Problems at home also might have set the stage. The new study did not ask questions about a student’s home life. Still, notes Sue Swearer, “Being neglected or maltreated at home, or having a parent who is struggling with a mental illness, can put kids at risk for disordered eating and depression.” Swearer is an educational psychologist. She works at the University of Nebraska-Lincoln. Although she studies bullying, she did not take part in the new research.
The new findings might help to identify kids who may need a little extra support, Swearer suspects. That could be useful for school counselors, she adds. Their efforts to identify teens with unhealthy eating behaviors might become one step toward preventing future problems with bullying and depression, she explains.
Sometimes classmates may know about an eating problem before adults do. That’s why Copeland recommends that “if you have a friend struggling with disordered eating, step up and say something to a school counselor or other adult who can help.”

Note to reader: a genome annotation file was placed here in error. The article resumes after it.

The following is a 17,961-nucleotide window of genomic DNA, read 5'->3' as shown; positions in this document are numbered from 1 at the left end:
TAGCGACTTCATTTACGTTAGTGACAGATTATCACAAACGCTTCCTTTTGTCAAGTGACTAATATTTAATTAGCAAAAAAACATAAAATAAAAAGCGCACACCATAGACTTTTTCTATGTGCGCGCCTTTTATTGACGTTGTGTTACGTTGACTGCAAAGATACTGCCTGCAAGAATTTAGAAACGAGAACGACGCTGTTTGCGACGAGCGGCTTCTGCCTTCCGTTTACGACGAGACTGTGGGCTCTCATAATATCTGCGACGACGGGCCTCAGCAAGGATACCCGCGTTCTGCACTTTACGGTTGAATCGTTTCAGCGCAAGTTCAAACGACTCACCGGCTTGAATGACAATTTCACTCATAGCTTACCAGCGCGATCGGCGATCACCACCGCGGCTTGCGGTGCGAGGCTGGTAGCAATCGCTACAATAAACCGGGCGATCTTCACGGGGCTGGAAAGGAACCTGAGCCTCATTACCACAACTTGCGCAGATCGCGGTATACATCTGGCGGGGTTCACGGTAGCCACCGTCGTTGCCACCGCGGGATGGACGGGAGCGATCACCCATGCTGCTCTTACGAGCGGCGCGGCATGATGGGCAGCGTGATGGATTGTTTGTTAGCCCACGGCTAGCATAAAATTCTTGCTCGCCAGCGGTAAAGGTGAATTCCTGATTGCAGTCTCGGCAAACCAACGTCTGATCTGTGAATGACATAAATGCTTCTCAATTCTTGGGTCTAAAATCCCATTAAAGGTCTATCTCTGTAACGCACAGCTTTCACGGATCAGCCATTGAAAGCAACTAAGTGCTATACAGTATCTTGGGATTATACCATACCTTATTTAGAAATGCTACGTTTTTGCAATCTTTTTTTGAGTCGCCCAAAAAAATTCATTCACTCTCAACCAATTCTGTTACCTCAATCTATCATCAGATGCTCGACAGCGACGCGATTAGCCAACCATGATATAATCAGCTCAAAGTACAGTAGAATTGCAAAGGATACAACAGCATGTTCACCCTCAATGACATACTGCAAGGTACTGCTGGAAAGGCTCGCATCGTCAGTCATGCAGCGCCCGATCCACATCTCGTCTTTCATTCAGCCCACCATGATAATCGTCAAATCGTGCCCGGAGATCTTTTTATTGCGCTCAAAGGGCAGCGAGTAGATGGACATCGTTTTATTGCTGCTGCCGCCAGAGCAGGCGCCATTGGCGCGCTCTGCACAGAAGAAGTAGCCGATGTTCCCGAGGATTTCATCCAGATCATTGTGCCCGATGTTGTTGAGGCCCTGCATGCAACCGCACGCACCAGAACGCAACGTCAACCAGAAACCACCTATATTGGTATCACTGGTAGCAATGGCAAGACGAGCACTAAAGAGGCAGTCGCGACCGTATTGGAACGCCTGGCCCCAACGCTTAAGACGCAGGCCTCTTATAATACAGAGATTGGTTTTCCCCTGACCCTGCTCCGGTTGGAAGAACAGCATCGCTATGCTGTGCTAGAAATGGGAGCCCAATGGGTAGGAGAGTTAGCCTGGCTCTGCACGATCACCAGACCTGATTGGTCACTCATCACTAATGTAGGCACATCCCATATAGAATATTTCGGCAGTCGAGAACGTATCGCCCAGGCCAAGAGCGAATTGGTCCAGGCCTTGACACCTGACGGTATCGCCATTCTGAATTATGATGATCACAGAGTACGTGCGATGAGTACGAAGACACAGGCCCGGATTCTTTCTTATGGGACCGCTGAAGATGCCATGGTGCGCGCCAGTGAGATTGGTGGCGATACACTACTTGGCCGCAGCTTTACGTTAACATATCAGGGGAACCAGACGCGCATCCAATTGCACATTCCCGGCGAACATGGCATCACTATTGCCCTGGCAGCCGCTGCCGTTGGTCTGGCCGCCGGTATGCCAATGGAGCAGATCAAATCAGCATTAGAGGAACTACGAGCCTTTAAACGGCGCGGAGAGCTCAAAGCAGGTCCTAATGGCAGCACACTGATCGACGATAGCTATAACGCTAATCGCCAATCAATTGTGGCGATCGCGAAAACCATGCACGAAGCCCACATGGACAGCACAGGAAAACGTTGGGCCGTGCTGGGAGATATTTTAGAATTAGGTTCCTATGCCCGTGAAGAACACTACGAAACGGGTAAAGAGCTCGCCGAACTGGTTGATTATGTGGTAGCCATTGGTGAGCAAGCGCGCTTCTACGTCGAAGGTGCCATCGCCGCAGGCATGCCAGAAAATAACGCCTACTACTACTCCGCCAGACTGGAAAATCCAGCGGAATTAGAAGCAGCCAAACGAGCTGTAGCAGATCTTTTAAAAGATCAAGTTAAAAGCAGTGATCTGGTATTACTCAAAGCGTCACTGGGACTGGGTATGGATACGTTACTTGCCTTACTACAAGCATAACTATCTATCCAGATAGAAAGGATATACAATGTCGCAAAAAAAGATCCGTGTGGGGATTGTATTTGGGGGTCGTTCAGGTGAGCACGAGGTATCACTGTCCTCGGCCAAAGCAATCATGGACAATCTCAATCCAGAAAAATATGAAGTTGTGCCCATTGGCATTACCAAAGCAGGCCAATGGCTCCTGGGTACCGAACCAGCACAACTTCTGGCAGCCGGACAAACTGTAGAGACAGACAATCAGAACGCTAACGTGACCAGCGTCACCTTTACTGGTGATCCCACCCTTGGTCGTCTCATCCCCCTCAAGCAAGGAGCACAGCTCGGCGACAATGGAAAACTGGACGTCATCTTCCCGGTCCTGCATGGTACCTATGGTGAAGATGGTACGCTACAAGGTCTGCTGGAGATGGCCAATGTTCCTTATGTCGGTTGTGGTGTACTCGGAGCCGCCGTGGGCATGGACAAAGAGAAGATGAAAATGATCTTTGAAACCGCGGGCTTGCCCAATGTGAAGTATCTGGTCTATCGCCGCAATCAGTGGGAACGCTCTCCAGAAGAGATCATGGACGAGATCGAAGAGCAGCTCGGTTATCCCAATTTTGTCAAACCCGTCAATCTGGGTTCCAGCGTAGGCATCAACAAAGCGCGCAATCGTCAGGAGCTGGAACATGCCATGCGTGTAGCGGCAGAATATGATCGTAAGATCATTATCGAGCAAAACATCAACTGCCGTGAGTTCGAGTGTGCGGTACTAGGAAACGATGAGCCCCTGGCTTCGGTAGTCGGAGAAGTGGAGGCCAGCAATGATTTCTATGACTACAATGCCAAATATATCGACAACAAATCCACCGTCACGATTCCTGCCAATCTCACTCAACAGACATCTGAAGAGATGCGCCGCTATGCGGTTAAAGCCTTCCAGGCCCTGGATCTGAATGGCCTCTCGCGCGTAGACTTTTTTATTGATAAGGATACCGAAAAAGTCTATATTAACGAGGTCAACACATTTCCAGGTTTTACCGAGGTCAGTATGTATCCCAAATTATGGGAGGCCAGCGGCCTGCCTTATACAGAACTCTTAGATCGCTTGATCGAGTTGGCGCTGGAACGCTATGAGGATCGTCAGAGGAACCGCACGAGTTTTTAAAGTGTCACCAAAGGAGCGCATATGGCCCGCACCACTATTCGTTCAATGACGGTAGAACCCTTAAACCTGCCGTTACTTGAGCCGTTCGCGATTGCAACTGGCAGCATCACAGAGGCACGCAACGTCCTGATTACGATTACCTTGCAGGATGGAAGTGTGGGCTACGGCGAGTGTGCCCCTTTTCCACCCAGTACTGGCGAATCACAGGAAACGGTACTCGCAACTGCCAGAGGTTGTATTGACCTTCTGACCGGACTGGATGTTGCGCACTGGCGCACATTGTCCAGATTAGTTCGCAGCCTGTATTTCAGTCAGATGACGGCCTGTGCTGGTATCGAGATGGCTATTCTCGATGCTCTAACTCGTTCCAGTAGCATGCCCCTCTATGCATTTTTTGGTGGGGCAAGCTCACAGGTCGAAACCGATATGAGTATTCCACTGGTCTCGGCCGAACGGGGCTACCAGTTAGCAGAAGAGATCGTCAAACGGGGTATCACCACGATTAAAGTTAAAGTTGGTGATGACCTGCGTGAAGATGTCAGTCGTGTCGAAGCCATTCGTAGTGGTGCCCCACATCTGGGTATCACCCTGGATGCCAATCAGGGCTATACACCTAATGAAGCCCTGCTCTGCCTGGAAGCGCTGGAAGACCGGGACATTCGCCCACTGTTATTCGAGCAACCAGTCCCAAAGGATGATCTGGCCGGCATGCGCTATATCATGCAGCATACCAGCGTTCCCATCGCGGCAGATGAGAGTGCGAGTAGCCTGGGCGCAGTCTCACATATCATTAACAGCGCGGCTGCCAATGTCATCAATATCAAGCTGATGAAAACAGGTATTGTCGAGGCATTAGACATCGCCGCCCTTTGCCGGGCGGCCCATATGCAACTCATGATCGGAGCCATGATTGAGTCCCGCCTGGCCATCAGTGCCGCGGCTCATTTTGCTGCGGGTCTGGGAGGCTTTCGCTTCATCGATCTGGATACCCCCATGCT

adolescent Someone in that transitional stage of physical and psychological development that begins at the onset of puberty, typically between the ages of 11 and 13, and ends with adulthood.
anorexia Short for anorexia nervosa. It's a serious eating disorder that involves self-starvation (often accompanied by excessive exercise) to lose weight.
anxiety A nervous reaction to events causing excessive uneasiness and apprehension. People with anxiety may even develop panic attacks.
behavior The way something, often a person or other organism, acts towards others, or conducts itself.
bulimia Short for bulimia nervosa. It's an eating disorder that involves overeating followed by purging (deliberately vomiting up a meal).
bullying (v. to bully) A group of repeated behaviors that are mean-spirited. They can include teasing, spreading rumors about someone, saying hurtful things to someone and intentionally leaving someone out of groups or activities. Sometimes bullying can include attacks using violence (such as hitting), threats of violence, yelling at someone or abusing someone with violent language. Much bullying takes place in person. But it also may occur online, through emails or via text messages. Newer examples including making fake profiles of people on websites or posting embarrassing photos or videos on social media.